Definition

Boutonnière deformity (BD) prevents straightening of the finger. The disorder affects the finger’s system of tendons. The tendons allow a person to flex and straighten his or her finger.

Tendons in Finger
Finger Tendon
Copyright © Nucleus Medical Media, Inc.

Causes

In BD, the tendon on the top of the finger (called the central slip) is torn or cut from the other tendons. This creates a tear that resembles a buttonhole (or boutonnière in French). The first finger joint is forced down and the fingertip bends back at the second joint. The tendons on this part of the finger are flat and thin. They are prone to injury. BD in the thumb affects a joint called the metacarpophalangeal (MCP).

BD can be caused by:

  • A powerful blow to the finger
  • A cut to the finger’s central slip
  • An injury to the first finger joint—called the proximal interphalangeal (PIP) joint
  • A severe burn on the hand

Risk Factors

Factors that may increase the risk of developing BD include:

Symptoms

Symptoms may include:

  • Pain and swelling on the top of the finger’s middle joint—the PIP joint
  • Inability to straighten the finger at the middle joint
  • Sign of injury (such as fracture or dislocation) to the PIP joint
  • Sign of injury (such as fracture or dislocation) to the MCP joint if the thumb is involved

Diagnosis

You will be asked about your symptoms and medical history. A physical exam will be done, paying close attention to:

  • Muscle strength
  • Joint damage
  • Range of motion
  • Presence of swelling
  • Evidence of infection
  • Tenderness in the finger

An x-ray may be done to see if you have a fracture.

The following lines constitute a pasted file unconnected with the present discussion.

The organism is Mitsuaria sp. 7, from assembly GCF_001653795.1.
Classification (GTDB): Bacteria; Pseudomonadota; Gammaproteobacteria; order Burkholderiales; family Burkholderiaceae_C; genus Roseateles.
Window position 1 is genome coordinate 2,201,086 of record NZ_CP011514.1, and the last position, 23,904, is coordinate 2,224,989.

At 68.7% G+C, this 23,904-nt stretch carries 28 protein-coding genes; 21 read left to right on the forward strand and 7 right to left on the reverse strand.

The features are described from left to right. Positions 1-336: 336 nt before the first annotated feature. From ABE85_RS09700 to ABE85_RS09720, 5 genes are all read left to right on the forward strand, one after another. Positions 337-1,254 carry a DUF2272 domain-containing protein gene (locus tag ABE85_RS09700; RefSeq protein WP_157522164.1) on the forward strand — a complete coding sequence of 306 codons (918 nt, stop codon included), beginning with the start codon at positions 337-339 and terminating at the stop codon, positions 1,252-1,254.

Treatment

Treatment options include the following:

Medication

The following medications may be advised:

  • Corticosteroids—to reduce inflammation
  • Nonsteroidal anti-inflammatory drugs (NSAIDs)—to reduce pain and inflammation

Nonsurgical Approaches

For milder cases, the treatment is nonsurgical and may involve:

  • Splinting:
    • Applied to the middle joint to fully extend it
    • Used for 3-6 weeks
  • Stretching and strengthening exercises
  • Other techniques: massage, ultrasound therapy, electrical stimulation

If the finger does not improve, surgery may be needed.

Surgery

Surgery is needed in severe cases. For example, when the tendon is cut or when the deformity has lasted a long time. Surgery generally does not return the finger to the way it was working before the injury. But, there may be some improvement. After surgery, exercises can help to strengthen the finger.

Prevention

To help reduce your chance of getting BD:

  • Wear the proper equipment when playing sports.
  • If you have rheumatoid arthritis, ask you doctor about ways to protect your joints.

Revision Information